Each Little Bird That Sings by Deborah Wiles (Harcourt, 2005). Comfort Snowberger, age 10, and her family “live to serve.” As owners of a small-town funeral home, they honor the dead and support those left behind. Comfort has grown-up sensitive but matter-of-fact about death, even when it strikes those she loves most. Her cousin Peach, on the other hand, is a messy, mortifying disaster, a burden and an embarrassment, and her best friend Declaration at times a prickly mystery. Not that Comfort is left to cope alone. She has a family, a whole community behind her, and the world’s best funeral dog, Dismay. Ages 8-12.
Those who keep up with my blog know that this book has taken me longer to read than most, partly because I’ve been busy getting my revision in and partly because it was so deeply felt that it seemed best to absorb it in small doses.
Each Little Bird That Sings may be the most honest and profound look at life and death ever crafted for a middle grade audience. It offers truth, hope, and, most impressively of all, perspective. Humor is also a welcome ingredient as is a small-town charm, both benefts of Deborah’s powerful voice.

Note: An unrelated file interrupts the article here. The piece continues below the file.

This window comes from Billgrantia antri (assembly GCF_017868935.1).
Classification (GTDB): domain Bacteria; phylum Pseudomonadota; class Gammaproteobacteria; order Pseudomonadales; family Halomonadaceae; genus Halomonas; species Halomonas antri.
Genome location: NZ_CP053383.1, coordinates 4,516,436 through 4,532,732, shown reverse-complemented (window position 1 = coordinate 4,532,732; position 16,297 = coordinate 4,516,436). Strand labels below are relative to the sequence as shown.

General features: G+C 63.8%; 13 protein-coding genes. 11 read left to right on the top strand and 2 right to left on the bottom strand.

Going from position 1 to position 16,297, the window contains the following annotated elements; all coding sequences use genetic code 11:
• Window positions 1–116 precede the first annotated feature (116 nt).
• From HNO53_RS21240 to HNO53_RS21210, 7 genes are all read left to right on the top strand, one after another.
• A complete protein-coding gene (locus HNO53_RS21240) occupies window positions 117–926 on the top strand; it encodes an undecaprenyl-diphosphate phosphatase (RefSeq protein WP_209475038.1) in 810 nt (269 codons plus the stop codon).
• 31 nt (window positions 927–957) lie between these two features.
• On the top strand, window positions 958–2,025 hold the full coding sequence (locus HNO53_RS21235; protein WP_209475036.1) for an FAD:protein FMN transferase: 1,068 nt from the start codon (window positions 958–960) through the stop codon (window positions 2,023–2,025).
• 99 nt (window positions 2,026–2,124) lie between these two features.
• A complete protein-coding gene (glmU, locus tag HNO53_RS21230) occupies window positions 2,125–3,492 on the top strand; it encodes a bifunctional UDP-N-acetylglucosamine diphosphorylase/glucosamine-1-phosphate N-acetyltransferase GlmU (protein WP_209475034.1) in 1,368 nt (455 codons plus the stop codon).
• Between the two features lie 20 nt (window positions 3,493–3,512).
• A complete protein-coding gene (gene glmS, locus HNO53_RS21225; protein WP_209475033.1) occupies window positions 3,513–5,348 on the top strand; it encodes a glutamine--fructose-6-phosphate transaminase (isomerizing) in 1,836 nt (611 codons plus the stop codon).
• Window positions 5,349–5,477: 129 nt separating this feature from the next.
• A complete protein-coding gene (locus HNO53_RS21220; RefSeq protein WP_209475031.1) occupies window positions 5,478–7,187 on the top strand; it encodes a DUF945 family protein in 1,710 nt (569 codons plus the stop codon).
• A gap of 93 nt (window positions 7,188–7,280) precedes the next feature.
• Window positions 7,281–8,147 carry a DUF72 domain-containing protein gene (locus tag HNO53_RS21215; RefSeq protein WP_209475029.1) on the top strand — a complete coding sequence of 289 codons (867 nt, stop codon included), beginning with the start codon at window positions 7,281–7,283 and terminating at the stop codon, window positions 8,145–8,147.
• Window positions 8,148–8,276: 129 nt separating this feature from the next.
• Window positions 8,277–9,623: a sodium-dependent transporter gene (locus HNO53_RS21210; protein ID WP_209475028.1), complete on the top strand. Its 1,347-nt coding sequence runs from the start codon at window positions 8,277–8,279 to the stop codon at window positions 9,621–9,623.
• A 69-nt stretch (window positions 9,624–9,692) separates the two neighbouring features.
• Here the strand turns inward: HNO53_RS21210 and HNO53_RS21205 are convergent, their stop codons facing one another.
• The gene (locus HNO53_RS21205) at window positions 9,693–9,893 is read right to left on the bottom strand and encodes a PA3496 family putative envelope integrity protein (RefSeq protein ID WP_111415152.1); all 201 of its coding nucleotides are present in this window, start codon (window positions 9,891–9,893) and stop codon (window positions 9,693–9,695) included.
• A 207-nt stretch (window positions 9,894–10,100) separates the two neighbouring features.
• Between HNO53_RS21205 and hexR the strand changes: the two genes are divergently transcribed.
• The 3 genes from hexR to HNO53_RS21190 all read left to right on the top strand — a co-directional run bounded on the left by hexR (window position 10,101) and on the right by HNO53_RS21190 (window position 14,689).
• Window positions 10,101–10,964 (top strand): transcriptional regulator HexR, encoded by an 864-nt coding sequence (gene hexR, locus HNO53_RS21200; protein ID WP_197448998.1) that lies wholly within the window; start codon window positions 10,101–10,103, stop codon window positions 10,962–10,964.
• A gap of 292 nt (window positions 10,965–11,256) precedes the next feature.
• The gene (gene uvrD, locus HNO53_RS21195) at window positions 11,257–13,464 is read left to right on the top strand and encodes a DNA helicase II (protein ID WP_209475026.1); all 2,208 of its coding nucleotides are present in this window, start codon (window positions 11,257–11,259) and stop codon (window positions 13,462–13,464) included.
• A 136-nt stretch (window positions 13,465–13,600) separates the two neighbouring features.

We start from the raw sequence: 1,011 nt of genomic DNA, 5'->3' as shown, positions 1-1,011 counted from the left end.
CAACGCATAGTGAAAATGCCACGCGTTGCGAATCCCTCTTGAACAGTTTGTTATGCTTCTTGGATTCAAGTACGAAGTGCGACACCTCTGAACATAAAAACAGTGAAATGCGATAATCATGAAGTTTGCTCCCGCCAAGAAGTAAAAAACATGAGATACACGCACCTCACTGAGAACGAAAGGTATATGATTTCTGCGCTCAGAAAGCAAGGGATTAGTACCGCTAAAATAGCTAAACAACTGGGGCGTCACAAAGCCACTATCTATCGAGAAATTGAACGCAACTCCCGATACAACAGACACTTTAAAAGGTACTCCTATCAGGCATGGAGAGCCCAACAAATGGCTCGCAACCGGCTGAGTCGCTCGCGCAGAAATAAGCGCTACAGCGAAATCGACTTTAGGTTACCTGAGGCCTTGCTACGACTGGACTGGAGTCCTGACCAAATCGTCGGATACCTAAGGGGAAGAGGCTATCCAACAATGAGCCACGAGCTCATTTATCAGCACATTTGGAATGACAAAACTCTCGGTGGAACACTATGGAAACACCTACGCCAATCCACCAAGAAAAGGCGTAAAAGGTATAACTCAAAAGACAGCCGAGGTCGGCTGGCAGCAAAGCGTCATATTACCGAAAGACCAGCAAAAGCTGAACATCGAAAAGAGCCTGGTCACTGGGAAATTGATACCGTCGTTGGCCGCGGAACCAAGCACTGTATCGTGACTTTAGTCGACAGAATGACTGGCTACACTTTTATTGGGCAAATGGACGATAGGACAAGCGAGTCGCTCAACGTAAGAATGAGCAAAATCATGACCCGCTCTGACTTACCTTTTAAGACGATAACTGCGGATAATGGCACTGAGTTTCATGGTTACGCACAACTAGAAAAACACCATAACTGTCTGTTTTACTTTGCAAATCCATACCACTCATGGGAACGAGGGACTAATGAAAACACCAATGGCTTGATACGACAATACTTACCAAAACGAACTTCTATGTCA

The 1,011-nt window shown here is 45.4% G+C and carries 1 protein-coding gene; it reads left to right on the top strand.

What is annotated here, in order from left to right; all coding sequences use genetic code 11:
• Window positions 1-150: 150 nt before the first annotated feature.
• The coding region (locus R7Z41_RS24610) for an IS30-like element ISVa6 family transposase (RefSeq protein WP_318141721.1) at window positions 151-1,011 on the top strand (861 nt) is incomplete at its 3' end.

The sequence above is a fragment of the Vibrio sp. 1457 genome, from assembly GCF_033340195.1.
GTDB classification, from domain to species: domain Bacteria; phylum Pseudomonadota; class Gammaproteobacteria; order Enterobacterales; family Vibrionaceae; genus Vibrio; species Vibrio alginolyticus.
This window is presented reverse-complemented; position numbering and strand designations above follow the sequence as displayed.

Deborah was the Alabama Children’s Author of the Year, 2004, and the recipient of the 2004 PEN/Phyllis Reynolds Naylor Working Writer Fellowship.
Note that Laurie is also the author of another picture book I love, The Scrambled States of America (Henry Holt, 1998), especially for its emphasis on one of my home states, Kansas.
I’m getting ready here for the Texas Library Association conference in Austin next week. If you’re incoming, see Greg’s Austin Restaurant Guide for TLAers.
Cynsational News & Links
The YA Authors cafe topic for April 5 is YA Comes Out: Queer Themes in Teen Lit with guest host Brent Hartinger, and guests Ellen Wittlinger, Julie Anne Peters, Alex Sanchez, and Chris Tebbetts. All chats are held on Tuesdays at 8:30 p.m. EST, 7:30 Central.
The 1st Annual Community Literacy Fair, serving Shriners Hospital for Children in Los Angeles and the Alisa Ann Ruch Burn Foundation, will be April 8 from noon to 2 p.m.
Learn more about National Poetry Month.
More personally, take a virtual tour of one of my alma maters, The University of Michigan Law School in Ann Arbor.